Governor Jerry Brown is expected to sign a measure that would make farm workers eligible for overtime pay after only eight hours per day, instead of the current ten hours. Lobbyists for agricultural workers successfully killed an earlier, similar proposal, but Assembly Bill 1066 passed both the Assembly and the House by relatively wide margins. The measure basically phases out the current ten-hour exemption, so by 2022, all agricultural workers, even those who work at facilities with 25 employees or fewer, will be entitled to overtime after eight hours worked in a day; larger farms must comply by 2019.
According to a recent survey, the Golden State is the best place in the nation to work while raising a family.
The 2016 election cycle may be causing greater tension over politics at work. According to a poll by the Society on Human Resource Management (SHRM), 26% of HR professionals polled perceived a greater amount of workplace volatility this election cycle. Perhaps this isn't surprising, considering the increasingly confrontational rhetoric in the political sphere. The growing tensions over this year's election could cause more heated discussions amongst employees, leading to divisive workplace relations.
Employees are suing the McDonald's restaurant chain for failing to pay workers the federal minimum wage, failing to pay overtime and failing to give workers breaks that federal law requires.
According to the Society for Human Resource Management, employee telecommuting is at an all-time high. Their research indicates that from 1996 to 2016, the percentage of employees who work one or more days per week from home has increased about 20%. The industries where most of this increase has occurred are software and marketing firms. There is also a higher concentration of telecommuting at firms in big cities that suffer from consistently heavy rush hour traffic. In cities like Los Angeles, the option to avoid the morning commute is a valuable improvement in quality of life for workers. Businesses also stand to benefit as they can save money by offering telecommuting to skilled employees which drastically reduces overhead costs.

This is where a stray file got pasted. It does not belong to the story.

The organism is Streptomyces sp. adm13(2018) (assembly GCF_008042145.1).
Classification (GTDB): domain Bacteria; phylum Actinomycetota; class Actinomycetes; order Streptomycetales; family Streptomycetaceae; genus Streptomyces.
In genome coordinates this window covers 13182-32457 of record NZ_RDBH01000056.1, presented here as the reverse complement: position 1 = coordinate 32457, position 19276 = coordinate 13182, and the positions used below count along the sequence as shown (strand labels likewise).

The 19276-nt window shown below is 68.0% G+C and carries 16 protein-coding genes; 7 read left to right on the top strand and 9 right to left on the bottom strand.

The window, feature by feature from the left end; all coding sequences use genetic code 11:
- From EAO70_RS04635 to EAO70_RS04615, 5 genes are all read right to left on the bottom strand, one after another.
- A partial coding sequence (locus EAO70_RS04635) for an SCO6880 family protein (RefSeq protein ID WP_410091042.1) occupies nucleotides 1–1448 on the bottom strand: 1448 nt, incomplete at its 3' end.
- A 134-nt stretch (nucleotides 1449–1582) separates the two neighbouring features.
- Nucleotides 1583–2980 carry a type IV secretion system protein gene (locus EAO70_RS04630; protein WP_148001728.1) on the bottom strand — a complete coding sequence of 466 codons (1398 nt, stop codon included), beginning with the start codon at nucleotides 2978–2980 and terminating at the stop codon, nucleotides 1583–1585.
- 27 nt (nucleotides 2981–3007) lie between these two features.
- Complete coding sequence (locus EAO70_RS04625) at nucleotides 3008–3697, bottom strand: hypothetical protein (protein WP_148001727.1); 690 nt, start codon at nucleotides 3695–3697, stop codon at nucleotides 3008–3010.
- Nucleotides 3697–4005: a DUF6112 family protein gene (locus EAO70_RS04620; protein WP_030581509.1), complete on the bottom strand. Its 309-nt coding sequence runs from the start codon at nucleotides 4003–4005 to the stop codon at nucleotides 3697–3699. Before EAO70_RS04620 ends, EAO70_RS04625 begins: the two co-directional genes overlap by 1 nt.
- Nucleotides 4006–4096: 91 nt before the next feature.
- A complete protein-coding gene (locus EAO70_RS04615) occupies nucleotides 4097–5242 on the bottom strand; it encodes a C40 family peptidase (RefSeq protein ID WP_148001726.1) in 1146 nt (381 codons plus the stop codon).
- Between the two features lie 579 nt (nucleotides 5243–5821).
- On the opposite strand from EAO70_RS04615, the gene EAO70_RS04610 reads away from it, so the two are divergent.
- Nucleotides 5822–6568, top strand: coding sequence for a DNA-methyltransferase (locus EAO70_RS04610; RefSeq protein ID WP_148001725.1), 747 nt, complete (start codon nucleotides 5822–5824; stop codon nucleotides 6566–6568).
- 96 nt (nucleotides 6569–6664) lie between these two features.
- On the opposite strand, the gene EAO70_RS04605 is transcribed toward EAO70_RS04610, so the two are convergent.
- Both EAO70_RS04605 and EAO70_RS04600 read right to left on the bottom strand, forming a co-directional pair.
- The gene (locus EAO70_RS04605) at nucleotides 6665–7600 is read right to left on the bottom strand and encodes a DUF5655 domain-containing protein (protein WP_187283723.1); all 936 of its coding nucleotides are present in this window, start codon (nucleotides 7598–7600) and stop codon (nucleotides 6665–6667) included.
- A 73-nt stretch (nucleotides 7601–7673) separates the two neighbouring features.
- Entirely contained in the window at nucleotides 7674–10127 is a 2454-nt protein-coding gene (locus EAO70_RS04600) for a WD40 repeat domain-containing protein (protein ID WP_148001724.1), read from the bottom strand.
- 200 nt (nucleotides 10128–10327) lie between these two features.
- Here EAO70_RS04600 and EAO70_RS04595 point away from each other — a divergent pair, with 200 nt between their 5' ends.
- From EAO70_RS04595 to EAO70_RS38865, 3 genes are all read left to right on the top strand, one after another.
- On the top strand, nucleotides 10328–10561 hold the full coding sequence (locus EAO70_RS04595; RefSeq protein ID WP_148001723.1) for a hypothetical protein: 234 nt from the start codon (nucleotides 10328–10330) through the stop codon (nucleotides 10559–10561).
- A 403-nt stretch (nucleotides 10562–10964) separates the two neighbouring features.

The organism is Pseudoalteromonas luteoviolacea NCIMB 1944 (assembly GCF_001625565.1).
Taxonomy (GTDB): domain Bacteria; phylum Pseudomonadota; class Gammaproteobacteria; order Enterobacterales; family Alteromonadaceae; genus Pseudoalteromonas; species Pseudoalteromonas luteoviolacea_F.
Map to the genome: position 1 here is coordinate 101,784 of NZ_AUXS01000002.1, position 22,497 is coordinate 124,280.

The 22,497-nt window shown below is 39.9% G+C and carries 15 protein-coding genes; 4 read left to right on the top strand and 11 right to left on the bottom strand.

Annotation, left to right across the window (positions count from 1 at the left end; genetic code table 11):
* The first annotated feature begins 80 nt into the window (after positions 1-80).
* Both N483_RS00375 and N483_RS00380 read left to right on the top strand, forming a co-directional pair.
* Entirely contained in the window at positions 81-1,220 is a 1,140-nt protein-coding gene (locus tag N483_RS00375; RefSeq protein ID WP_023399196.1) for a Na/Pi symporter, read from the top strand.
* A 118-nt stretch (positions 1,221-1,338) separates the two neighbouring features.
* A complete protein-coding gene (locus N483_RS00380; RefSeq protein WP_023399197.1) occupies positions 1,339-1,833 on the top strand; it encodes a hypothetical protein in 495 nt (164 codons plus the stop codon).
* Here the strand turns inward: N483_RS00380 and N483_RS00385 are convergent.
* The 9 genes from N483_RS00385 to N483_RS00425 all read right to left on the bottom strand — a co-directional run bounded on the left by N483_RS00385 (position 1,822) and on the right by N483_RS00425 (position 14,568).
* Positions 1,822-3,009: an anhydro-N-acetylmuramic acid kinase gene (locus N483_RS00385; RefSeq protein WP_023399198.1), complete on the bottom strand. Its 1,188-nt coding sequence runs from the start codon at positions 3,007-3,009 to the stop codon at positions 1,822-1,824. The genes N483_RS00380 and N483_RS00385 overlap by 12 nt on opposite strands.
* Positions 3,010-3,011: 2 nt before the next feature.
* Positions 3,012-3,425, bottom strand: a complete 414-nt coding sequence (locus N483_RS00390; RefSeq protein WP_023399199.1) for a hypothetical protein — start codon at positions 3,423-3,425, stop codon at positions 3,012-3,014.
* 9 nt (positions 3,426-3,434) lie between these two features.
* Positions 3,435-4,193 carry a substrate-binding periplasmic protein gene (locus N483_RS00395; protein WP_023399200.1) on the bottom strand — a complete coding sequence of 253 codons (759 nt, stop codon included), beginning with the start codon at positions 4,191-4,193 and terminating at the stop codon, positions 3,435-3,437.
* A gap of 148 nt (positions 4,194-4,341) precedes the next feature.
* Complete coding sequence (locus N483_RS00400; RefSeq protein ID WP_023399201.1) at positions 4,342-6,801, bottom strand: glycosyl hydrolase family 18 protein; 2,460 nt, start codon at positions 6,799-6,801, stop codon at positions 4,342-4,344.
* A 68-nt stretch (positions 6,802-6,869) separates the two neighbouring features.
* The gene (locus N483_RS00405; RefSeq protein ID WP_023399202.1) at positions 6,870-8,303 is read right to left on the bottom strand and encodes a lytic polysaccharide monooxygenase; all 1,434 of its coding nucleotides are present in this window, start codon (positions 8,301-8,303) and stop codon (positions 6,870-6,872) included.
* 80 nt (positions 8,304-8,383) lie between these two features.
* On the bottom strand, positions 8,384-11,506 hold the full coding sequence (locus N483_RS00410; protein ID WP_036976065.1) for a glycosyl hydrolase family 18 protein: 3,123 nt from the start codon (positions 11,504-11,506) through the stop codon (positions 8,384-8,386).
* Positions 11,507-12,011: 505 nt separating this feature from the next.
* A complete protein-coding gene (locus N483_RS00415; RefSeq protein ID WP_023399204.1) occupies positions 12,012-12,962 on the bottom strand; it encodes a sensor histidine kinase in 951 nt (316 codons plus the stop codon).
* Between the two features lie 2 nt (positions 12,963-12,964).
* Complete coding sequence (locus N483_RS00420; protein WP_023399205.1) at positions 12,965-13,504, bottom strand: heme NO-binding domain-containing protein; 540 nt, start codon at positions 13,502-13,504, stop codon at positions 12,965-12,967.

A federal judge in California has rejected a settlement put forward by Uber to resolve the class action lawsuit against them by their drivers, according to Reuters. The ridesharing giant has classified its drivers as independent contractors for years, but the drivers argue that they are actually employees. This would mean that Uber would have to pay the costs of fuel and maintenance, which would amount to millions of dollars. The damages are so high, in fact, that the judge threw out Uber's settlement offer of over $100 million because it was too low. Now lawyers for the two sides are back at the negotiating table to try to work out a new settlement.
Palo Alto-based HP Inc. and Hewlett Packard Enterprise Company are in hot water after four former employees filed a workplace discrimination complaint against the tech company alleging age discrimination.
If you've recently been laid off, you probably have a lot of questions for your employer when it comes to your final paycheck and employee benefits package. Layoffs can also be particularly confusing if you feel that your employer's reasons for laying you off may not have been legal in the first place.
If you have been the victim of workplace discrimination in California on the basis of race, ethnicity, gender, sexuality or disability, you can file a formal complaint with the federal Equal Employment Opportunity Commission (EEOC) or the California Department of Fair Employment and Housing (FEHA).